“Telling someone how you’re feeling can be lifesaving”: Student talks mental health

Leah Emily Duff spoke with The Journal to expand on the story behind her popular Facebook post

Leah Emily Duff will take a year off from school to focus on her mental health.
Credit: 
Supplied by Leah Emily Duff

Leah Emily Duff’s life at Queen’s started much like any other student.

She moved into Gordon Brockington House in September of 2017, hoping to major in psychology, but soon began to struggle with her mental and physical health. By the next year, Duff, ArtSci ’21, would be suffering from depression, anxiety, undiagnosed ADHD, and an eating disorder.

Last week, Duff made a Facebook post on Overheard at Queen’s describing her decision to take the upcoming year off to focus on her mental health. She received an outpouring of support from her peers. In an interview with The Journal, Duff expanded on her post and the story behind her departure.

Duff said her mental health deteriorated during her first two years of university. She was unable to make more than one sustainable friendship, causing her to isolate herself.

Academics also presented a challenge. While Duff was able to maintain 70s in most of her first-year courses, she realized during her second year she wouldn’t be able to pass.

One night in November 2018, in the middle of a crisis, Duff called Student Wellness Services hoping to find counselling support on the weekly or biweekly basis that she had become used to at her home in Ottawa.

When Duff was told the next available appointment would be in three months, she said she hung up the phone feeling “hopeless and really overwhelmed.”

“I didn’t know what to do, especially since I was already freaking out so much,” she said.

Although Duff was able to get some help on campus through academic accommodations, the wait times for a Queen’s counsellor continued to frustrate Duff throughout the semester.

Duff doesn’t blame Queen’s for this lapse, but sees it as a symptom of a wider problem with accessibility to mental health resources.

“It’s not just Queen’s,” she said. “It reflects the rest of society. It’s always hard to find therapy and mental health services. I was on a waiting list for two months outside of school, too.”

Due to the long wait times, Duff started looking for support outside Queen’s. She called helplines and looked into eating disorder programs at Kingston General Hospital, but said none of the resources available fit her needs. A private counsellor was $75 per session, which was far too expensive.

When Duff realized she needed to be at home in Ottawa where the majority of her supports were, she began to go through the appeal process to drop all her classes for the semester.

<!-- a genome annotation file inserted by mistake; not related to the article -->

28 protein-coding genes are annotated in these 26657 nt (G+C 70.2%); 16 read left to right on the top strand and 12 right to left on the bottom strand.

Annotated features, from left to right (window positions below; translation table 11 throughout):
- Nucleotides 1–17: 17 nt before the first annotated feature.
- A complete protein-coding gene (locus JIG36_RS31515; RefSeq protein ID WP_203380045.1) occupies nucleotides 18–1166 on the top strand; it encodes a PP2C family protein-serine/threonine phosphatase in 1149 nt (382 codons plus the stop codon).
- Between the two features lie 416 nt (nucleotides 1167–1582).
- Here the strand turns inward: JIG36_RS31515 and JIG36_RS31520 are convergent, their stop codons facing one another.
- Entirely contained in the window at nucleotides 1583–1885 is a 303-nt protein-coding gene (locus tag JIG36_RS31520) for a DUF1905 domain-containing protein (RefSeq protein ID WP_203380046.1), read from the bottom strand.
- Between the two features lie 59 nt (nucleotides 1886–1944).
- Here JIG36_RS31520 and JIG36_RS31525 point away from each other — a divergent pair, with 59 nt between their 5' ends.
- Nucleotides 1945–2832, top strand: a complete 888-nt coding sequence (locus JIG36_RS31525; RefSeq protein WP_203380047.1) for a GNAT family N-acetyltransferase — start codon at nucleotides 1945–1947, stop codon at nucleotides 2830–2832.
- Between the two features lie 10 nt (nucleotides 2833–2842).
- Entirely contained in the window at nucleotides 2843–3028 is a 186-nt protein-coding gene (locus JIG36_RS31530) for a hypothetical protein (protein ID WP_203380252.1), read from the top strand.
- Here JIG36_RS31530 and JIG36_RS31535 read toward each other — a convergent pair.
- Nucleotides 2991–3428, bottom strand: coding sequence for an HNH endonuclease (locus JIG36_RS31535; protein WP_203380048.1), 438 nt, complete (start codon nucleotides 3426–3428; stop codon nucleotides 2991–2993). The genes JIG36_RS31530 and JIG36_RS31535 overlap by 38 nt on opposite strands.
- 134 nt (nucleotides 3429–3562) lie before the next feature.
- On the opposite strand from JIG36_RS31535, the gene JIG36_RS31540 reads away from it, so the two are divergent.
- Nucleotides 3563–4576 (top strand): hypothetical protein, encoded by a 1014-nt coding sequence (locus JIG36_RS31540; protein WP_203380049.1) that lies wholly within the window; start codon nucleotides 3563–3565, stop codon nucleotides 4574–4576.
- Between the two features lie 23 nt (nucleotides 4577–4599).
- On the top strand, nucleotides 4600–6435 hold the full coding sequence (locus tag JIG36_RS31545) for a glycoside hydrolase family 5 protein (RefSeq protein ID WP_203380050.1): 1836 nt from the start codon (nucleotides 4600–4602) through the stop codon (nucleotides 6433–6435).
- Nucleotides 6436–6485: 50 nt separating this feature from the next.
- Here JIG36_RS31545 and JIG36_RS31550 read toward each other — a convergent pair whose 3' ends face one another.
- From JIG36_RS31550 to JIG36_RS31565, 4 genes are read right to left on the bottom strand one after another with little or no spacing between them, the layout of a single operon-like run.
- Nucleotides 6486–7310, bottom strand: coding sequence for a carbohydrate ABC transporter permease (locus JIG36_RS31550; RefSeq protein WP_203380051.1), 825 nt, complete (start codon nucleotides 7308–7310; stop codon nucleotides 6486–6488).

She was told by the Student Awards office it would be unlikely the school would allow her to drop all her classes unless she wrote a “thorough, genuine letter” detailing why she needed to leave Queen’s, as well as her plan to improve and return following recovery.

Writing this letter was a complex experience for Duff.

“It’s really difficult to put the right words to what you’re feeling,” she said.

After a two-month wait and a $50 fee, Duff’s appeal was granted. She returned to Ottawa with six weeks remaining in the semester and spent that time relaxing with family, hoping to return to Kingston in January.

A week after Duff returned in the new year, she said she was back to the same mental state she’d been in the semester before. She began another appeal process to drop her courses and go home.

Duff said going through the appeal process again was stressful.

“I didn’t want to give up again,” she said. “I felt like a failure. It took me a long time to accept that decision.”

The second appeal process took longer than the first, as by this point, Duff was having trouble leaving her house. When her appeal was finally granted in July 2019, after complications that lasted over three months and cost her missed exam fees that she couldn’t get reversed, she felt “mind blown.”

Duff walked into the summer adamant that she would return to Queen’s as a third-year student in the fall, but about a month into the summer she began to consider taking the year off.

“Admitting I needed that was a very hard decision to come by,” she said.

Duff said a drive through campus with her grandfather in early September left her feeling “really anxious and sad.”

A few days later, she decided to write a post in the Facebook group Overheard at Queen’s describing her story. At press time, that post had garnered more than 600 reactions.

Duff, who’s always wanted to be a mental health advocate, said she was “blown away” by the response.

“Getting out of bed can be hard,” she said “It’s better to celebrate little successes than focus on things you feel you’ve failed.”

For her year off, Duff plans to focus on recovery and work in a group home with people who have developmental disabilities.

“The most important thing for anybody feeling like things are hopeless or like they have no motivation to do anything to get out of a dark place is to tell somebody,” she said. “Telling someone how you’re feeling can be lifesaving. It can bring you one step closer to where you need to be.”

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